During my PhD course, I have worked on and contributed to three different projects with an unique goal, that is the study of the evolutionary strategies and of the molecular mechanisms responsible of cold adaptation in the Antarctic ciliate Euplotes focardii. To reach this aim I have investigated: 1. The mechanisms that allow an efficient protein synthesis in the cold by analyzing the genes encoding the acidic ribosomal proteins P0 and P2 (Chapter 1); they are implicated in the formation of the lateral protuberance on the 60S ribosomal subunit, the so-called ribosomal stalk, which is involved in protein synthesis regulation through interaction with soluble translation factors and in GTP hydrolysis control during elongation steps. Moreover, since the function of the stalk and the amino acid sequences of the proteins of which it is composed are very conserved from Prokaryotes to upper Eukaryotes, by the analysis of the P proteins it could be possible to get new information on the phylogenetic origin of Eukaryotes, a very discussed but yet unresolved theme. 2. The molecular systems responsible of microtubule polymerization, nucleation and stability at low temperatures, since microtubules are structures involved in many fundamental life processes, such as cell division, intracellular transport and motility. In particular, my work focuses on microtubule nucleation in the cold, as to date this phenomenon has not been studied, while the polymerization has been deeply analyzed in Euplotes focardii and mainly in Antarctic fish. 3. The folding mechanisms employed by the cytoskeletal proteins through a comparative study between two divergent isotypes of β-tubulin in Euplotes focardii (Chapter 3).

Molecular mechanisms responsible of cold adaptation in the Antarctic ciliate Euplotes focardii

MARZIALE, FRANCESCA
2007-01-01

Abstract

During my PhD course, I have worked on and contributed to three different projects with an unique goal, that is the study of the evolutionary strategies and of the molecular mechanisms responsible of cold adaptation in the Antarctic ciliate Euplotes focardii. To reach this aim I have investigated: 1. The mechanisms that allow an efficient protein synthesis in the cold by analyzing the genes encoding the acidic ribosomal proteins P0 and P2 (Chapter 1); they are implicated in the formation of the lateral protuberance on the 60S ribosomal subunit, the so-called ribosomal stalk, which is involved in protein synthesis regulation through interaction with soluble translation factors and in GTP hydrolysis control during elongation steps. Moreover, since the function of the stalk and the amino acid sequences of the proteins of which it is composed are very conserved from Prokaryotes to upper Eukaryotes, by the analysis of the P proteins it could be possible to get new information on the phylogenetic origin of Eukaryotes, a very discussed but yet unresolved theme. 2. The molecular systems responsible of microtubule polymerization, nucleation and stability at low temperatures, since microtubules are structures involved in many fundamental life processes, such as cell division, intracellular transport and motility. In particular, my work focuses on microtubule nucleation in the cold, as to date this phenomenon has not been studied, while the polymerization has been deeply analyzed in Euplotes focardii and mainly in Antarctic fish. 3. The folding mechanisms employed by the cytoskeletal proteins through a comparative study between two divergent isotypes of β-tubulin in Euplotes focardii (Chapter 3).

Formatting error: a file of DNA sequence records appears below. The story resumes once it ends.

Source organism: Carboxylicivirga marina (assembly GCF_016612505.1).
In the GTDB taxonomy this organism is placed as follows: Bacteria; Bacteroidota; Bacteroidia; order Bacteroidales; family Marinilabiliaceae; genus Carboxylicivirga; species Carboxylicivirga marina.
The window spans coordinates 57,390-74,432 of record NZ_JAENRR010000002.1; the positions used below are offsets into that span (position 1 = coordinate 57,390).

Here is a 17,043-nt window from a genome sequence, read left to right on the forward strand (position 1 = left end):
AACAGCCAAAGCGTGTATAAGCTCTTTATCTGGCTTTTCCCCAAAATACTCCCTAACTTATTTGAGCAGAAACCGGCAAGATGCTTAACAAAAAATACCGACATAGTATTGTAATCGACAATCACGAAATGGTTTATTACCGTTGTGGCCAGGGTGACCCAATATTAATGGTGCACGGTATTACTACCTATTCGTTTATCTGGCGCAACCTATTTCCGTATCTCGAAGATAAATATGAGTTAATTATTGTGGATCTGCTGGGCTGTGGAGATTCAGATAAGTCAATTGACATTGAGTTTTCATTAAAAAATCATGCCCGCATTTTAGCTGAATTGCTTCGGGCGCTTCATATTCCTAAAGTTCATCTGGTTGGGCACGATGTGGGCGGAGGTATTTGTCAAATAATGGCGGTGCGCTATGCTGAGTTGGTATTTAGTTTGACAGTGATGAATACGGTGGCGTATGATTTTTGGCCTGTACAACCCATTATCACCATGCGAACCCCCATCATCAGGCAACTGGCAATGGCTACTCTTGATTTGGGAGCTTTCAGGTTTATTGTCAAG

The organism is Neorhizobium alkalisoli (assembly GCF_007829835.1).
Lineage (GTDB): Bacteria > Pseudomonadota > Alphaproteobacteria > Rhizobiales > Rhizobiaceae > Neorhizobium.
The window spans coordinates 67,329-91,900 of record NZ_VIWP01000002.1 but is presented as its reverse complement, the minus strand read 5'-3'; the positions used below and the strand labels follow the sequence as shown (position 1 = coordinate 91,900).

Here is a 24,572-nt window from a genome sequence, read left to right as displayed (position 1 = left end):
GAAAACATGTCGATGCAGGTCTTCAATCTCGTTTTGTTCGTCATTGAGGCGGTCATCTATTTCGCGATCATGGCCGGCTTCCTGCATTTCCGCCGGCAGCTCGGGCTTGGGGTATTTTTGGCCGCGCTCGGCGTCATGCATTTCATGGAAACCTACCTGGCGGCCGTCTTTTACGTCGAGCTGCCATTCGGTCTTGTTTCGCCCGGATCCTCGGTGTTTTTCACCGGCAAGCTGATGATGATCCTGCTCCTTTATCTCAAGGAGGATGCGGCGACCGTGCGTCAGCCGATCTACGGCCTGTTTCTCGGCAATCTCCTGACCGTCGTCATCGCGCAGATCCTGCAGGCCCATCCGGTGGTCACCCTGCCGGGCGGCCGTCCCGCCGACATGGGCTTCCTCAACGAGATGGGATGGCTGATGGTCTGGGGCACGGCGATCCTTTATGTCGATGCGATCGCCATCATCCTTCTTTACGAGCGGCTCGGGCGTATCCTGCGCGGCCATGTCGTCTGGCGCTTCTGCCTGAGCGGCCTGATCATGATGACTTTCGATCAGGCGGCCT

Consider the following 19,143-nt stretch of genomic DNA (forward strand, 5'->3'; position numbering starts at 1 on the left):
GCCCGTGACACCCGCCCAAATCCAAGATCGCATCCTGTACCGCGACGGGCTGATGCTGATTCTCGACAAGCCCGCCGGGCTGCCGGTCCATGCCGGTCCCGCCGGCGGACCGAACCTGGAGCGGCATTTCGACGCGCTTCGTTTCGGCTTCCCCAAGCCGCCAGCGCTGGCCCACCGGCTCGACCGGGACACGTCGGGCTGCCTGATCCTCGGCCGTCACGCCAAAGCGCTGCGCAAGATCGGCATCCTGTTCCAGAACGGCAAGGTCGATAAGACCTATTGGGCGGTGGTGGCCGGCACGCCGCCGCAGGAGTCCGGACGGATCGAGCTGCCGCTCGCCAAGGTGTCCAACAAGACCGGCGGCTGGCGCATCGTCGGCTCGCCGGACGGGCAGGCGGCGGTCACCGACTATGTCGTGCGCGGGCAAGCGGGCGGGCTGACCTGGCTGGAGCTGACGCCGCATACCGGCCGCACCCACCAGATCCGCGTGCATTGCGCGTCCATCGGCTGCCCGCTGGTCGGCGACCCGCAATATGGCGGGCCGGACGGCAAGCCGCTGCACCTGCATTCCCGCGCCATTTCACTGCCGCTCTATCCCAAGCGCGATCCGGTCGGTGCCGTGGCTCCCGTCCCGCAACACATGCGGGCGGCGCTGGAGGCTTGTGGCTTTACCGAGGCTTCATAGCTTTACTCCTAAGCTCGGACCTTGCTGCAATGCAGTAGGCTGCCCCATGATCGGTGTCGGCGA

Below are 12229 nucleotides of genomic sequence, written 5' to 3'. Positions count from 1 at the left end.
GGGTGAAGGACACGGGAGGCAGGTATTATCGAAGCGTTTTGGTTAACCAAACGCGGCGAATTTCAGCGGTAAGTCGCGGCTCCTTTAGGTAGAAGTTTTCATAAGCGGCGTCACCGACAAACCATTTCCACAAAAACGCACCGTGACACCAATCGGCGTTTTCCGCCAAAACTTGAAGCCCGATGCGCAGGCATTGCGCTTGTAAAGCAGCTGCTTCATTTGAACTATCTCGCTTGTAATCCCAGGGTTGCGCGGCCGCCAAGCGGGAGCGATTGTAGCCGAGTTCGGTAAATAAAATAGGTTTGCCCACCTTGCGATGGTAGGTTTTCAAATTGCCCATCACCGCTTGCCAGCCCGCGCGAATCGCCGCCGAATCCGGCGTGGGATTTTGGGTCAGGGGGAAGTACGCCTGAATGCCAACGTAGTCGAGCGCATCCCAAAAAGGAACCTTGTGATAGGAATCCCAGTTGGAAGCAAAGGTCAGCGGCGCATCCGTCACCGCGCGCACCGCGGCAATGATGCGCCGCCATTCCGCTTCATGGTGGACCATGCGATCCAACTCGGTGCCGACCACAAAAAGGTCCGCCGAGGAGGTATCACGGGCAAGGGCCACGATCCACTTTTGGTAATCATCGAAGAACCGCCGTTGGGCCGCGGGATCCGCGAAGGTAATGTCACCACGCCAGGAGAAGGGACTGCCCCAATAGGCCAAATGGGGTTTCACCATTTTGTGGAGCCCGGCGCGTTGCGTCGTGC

2007
-2
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Utilizza questo identificativo per citare o creare un link a questo documento: https://hdl.handle.net/11581/401893
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